However, others may argue that the progressive tax system may be unfair and encourage state dependency, as wealthier people may be forced to pay a higher portion of their income to fund government programs. , without receiving a direct benefit in return.

Ultimately, whether the progressive tax system is a good thing depends on many factors, such as economic goals, fiscal policies, and personal views on tax justice.

What is the difference between marginal tax rate and effective tax rate?

  • Marginal tax rate: This is the rate that applies to an individual's last income bracket.
  • Effective rate: This is the tax rate taking into account all tax credits and the taxable income of an individual.

The marginal tax rate refers to the tax rate on the last dollar of earned income. This is the tax rate applied to each income bracket in a progressive tax system.

The effective rate, on the other hand, refers to the average tax rate on total income. It takes into account all the taxes a person pays, including federal taxes, provincial taxes, and payroll taxes, and is calculated by dividing total taxes paid by total income.

In general, the effective rate is lower than the marginal rate for people with higher incomes, because the higher marginal rates apply only to part of their income. The effective rate reflects an average overall cost of taxing, while the marginal rate reflects the additional cost of taxing for each dollar of additional income earned.

Let's take an example to clarify the difference between the two rates.

An individual earns employment income of $150,000 annually. In 2022, for every dollar earned above $112,655, up to a maximum of $150,000, the tax rate will be 47.46%. However, the effective rate for the individual will be around 34% since it takes into account the basic tax credits as well as the different tax levels. Thus, the individual has an effective rate of 34% and a marginal tax rate of 47.46%.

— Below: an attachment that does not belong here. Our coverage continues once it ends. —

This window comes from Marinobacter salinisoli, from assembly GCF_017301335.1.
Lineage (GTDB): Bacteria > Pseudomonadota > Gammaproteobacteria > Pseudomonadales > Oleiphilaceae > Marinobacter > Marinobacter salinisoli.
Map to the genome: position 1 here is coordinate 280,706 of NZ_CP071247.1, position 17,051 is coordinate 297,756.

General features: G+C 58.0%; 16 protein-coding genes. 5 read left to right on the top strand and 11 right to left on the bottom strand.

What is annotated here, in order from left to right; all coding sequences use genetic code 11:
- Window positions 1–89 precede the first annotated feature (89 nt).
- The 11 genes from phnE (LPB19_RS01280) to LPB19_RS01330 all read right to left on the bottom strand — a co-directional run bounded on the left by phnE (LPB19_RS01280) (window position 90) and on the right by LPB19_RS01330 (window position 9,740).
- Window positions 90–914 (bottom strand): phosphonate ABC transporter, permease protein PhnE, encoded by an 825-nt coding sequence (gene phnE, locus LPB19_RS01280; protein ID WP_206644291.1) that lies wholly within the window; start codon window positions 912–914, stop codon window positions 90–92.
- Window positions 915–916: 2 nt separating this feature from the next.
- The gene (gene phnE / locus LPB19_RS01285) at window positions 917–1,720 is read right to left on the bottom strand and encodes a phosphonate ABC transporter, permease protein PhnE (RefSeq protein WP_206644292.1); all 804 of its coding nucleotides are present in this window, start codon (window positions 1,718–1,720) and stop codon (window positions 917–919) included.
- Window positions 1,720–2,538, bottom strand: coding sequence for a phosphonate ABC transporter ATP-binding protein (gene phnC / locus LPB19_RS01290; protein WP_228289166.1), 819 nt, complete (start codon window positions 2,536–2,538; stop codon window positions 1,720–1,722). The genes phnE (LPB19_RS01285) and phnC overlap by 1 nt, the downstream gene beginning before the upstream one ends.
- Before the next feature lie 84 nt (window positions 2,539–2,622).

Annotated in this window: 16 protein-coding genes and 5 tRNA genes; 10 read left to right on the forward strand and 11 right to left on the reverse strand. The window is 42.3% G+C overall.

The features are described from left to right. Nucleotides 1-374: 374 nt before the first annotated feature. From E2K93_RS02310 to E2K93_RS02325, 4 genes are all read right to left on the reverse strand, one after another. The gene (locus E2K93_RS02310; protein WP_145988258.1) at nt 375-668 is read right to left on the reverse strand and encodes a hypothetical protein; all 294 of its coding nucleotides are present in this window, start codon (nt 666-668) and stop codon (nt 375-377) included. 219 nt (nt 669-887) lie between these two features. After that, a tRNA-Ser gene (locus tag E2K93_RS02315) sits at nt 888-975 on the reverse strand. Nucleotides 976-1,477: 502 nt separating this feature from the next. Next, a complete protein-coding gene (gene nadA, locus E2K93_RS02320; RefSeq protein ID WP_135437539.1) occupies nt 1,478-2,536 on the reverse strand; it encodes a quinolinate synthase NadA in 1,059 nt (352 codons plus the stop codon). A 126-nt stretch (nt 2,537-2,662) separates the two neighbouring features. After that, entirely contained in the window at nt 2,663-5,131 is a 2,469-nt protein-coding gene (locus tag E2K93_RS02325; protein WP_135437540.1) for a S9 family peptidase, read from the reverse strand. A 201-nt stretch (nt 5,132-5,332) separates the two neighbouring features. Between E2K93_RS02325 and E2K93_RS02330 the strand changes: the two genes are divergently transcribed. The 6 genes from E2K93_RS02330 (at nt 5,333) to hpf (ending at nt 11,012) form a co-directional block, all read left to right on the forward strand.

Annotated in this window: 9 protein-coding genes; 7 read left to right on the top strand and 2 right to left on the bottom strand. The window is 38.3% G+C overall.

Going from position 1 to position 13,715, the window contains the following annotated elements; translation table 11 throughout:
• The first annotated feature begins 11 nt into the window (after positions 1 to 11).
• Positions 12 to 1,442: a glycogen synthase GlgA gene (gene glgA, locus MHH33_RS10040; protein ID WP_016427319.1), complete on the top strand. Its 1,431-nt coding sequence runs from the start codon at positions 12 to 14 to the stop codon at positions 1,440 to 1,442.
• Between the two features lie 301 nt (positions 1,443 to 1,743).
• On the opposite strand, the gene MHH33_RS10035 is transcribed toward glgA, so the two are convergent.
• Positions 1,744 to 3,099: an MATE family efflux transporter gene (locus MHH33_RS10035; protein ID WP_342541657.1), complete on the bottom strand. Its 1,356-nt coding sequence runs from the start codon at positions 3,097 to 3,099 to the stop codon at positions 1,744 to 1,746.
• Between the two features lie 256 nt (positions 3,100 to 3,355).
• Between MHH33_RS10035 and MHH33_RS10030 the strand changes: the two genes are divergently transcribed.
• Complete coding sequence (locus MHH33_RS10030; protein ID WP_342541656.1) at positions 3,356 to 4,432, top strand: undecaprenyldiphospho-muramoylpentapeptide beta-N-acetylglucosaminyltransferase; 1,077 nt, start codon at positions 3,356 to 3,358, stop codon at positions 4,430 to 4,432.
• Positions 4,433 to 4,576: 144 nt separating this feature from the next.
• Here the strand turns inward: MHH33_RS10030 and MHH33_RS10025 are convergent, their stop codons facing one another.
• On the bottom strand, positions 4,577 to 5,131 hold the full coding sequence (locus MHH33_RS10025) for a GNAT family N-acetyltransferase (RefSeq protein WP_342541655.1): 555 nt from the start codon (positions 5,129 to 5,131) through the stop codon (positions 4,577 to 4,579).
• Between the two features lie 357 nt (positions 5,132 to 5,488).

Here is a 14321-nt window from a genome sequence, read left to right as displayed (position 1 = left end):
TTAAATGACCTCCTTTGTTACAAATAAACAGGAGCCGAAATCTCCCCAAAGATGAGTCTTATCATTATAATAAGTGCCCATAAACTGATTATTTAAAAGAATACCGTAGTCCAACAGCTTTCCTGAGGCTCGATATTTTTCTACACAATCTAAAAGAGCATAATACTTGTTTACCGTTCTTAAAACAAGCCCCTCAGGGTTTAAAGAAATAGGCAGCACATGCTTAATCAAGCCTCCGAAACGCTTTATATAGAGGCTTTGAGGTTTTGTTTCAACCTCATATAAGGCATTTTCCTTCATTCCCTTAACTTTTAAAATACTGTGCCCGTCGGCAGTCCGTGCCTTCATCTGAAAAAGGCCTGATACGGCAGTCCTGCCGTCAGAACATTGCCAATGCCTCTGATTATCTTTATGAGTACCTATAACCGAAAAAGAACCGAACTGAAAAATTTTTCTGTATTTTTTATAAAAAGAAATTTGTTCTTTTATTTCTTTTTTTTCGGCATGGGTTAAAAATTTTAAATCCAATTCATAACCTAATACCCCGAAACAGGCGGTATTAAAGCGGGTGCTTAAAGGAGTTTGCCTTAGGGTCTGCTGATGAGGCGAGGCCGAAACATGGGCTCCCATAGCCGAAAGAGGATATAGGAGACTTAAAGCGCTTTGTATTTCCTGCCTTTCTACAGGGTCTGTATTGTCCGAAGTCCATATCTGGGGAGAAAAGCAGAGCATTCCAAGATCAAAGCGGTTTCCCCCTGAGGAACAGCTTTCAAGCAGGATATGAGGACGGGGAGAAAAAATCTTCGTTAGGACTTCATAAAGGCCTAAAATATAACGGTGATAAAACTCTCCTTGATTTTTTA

It is therefore an element to take into account when filing your income tax, whether you are an individual or a company.

Useful information and definitions to understand the progressivity of tax rates

Are there ways to get into a lower tax bracket?

  • Tax credits are quantities that reduce the taxes apprehended on an individual's taxable income. Some of these credits are recoverable, others are not. A good example of a recoverable or refundable tax credit is the Canada education credit. An example of a sunk tax credit is the charitable donation tax credit.
  • All Canadians have access to the federal non-refundable Basic Personal Amount (BPA) tax credit, which is set at $14,398 for the 2022 tax year. Remember to also check your MRB rate. province.

When are federal and provincial tax amounts indexed?

Federal and provincial tax amounts are generally indexed each year to inflation to account for rising living costs.

When do individuals have to declare their income?

The personal income tax return is usually due by April 30 each year for the previous year's income.

What are the different types of taxable income for individuals?

Types of taxable income for individuals include active income, pension income, investment income, etc.

How is the personal tax rate calculated?

The tax rate for individuals is calculated based on their taxable income and applicable federal and provincial tax rates.

What are personal tax credits?

Personal tax credits are amounts that can be deducted from the amount of tax owed. They can include credits for education costs, medical costs for example.

How can tax credits affect the progressivity of tax rates?

Tax credits can affect the progressivity of tax rates by reducing the tax burden for people with lower incomes. For example, the basic personal credit of $2,421 can reduce a person's own tax with lower incomes.

How does corporate tax rate progression apply?

The progressive tax rates also apply to businesses, including small businesses and limited liability companies. Corporate tax rates may vary depending on the applicable tax regime and tax scales.

Are there regular updates on the progressivity of tax rates?

Yes, the indexed amounts can be updated each year to take inflation into account. Tax schedules can also be changed by the government at any time.